On January 5, 2023, the U.S. Federal Trade Commission moved to establish a rule that would block companies from limiting their employees’ ability to work for rivals or starting a competing business months or years after their employment. The proposal would also require companies to nullify any existing non-competes within six months.
Non-compete agreements have applied to workers in every level of employment and directly affects roughly one in five of private sector workers in the United States, according to a Treasury Department report. The F.T.C.’s newly unveiled rule would cover not just employees, but interns, volunteers, independent contractors, and other types of workers. The agency will be accepting public comment regarding the proposal for 60 days and consider the submissions before issuing a final version of the rule.
Lina Kahn, the chair of the F.T.C., has been working to use the agency’s authority in attempts to limit the power and influence of large corporations. This proposal is the F.T.C.’s second major rule under Ms. Khan after the agency acted last year on online privacy. In a statement announcing the proposal, Ms. Kahn said that, “Noncompetes block workers from freely switching jobs, depriving them of higher wages and better working conditions, and depriving businesses of a talent pool that they need to build and expand.” For further information, please see here.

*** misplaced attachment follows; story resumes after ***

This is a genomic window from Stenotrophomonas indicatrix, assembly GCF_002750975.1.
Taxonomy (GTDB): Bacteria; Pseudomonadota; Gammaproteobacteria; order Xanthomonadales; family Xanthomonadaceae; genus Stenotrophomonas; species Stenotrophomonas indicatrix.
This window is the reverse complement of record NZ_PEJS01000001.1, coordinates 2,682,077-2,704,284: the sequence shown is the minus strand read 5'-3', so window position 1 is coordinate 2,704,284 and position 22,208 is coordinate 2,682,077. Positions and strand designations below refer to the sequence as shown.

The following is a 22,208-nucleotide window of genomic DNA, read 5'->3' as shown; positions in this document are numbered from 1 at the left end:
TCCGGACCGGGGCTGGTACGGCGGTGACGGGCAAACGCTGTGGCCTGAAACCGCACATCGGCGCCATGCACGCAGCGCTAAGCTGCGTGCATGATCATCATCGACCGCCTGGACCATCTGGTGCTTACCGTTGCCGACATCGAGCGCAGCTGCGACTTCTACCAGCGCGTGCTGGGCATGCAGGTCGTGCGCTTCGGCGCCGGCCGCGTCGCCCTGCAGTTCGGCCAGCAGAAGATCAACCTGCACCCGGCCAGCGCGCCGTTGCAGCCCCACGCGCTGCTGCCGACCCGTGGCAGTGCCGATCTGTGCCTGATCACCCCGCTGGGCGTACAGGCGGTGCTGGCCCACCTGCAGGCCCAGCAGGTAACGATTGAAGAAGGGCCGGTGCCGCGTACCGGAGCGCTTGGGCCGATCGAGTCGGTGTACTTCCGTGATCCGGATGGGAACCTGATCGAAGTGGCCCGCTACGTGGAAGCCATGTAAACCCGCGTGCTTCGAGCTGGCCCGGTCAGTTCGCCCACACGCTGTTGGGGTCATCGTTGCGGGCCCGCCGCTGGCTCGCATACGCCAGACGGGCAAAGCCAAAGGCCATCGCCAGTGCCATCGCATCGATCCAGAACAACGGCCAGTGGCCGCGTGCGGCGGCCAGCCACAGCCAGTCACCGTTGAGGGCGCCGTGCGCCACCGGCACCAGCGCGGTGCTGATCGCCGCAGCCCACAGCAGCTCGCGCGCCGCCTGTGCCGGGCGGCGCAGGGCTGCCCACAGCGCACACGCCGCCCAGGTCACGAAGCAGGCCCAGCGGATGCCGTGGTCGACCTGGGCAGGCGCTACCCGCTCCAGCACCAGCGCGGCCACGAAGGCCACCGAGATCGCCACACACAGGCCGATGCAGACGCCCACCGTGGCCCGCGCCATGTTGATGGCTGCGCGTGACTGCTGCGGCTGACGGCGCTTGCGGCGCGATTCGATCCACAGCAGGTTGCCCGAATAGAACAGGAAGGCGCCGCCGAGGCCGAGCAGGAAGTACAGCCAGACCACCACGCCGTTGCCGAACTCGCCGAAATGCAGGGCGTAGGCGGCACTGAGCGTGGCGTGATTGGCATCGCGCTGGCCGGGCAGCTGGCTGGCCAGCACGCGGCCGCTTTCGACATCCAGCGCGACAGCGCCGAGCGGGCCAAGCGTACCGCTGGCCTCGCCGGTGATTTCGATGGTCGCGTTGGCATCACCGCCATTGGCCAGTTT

If you are negotiating an employment agreement, Henrichsen Law Group can help guide you through the process to make sure that you are protecting your future and career. If you are in a dispute over your current employment agreement or need advice in determining the enforceability of your employment agreement, we can assist with advising on different options and legal strategies. More information on our information regarding employment contracts and non-compete agreements can be found here.